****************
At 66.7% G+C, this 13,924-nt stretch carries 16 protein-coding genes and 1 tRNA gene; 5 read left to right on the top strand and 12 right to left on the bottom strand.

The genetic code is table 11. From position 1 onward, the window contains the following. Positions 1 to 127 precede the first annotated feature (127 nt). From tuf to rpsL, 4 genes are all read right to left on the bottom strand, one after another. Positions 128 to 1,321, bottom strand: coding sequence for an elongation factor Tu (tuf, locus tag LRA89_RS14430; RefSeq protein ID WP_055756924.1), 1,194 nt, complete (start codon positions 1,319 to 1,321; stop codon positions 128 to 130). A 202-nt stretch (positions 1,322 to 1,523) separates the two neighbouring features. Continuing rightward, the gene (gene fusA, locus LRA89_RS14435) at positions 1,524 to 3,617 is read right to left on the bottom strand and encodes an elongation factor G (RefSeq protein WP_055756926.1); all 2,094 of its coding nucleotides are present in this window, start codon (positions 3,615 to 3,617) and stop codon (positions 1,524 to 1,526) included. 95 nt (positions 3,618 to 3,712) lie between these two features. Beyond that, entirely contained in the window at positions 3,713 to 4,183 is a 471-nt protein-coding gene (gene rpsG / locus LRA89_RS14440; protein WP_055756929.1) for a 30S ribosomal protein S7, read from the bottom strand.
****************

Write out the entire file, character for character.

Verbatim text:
At 66.7% G+C, this 13,924-nt stretch carries 16 protein-coding genes and 1 tRNA gene; 5 read left to right on the top strand and 12 right to left on the bottom strand.

The genetic code is table 11. From position 1 onward, the window contains the following. Positions 1 to 127 precede the first annotated feature (127 nt). From tuf to rpsL, 4 genes are all read right to left on the bottom strand, one after another. Positions 128 to 1,321, bottom strand: coding sequence for an elongation factor Tu (tuf, locus tag LRA89_RS14430; RefSeq protein ID WP_055756924.1), 1,194 nt, complete (start codon positions 1,319 to 1,321; stop codon positions 128 to 130). A 202-nt stretch (positions 1,322 to 1,523) separates the two neighbouring features. Continuing rightward, the gene (gene fusA, locus LRA89_RS14435) at positions 1,524 to 3,617 is read right to left on the bottom strand and encodes an elongation factor G (RefSeq protein WP_055756926.1); all 2,094 of its coding nucleotides are present in this window, start codon (positions 3,615 to 3,617) and stop codon (positions 1,524 to 1,526) included. 95 nt (positions 3,618 to 3,712) lie between these two features. Beyond that, entirely contained in the window at positions 3,713 to 4,183 is a 471-nt protein-coding gene (gene rpsG / locus LRA89_RS14440; protein WP_055756929.1) for a 30S ribosomal protein S7, read from the bottom strand.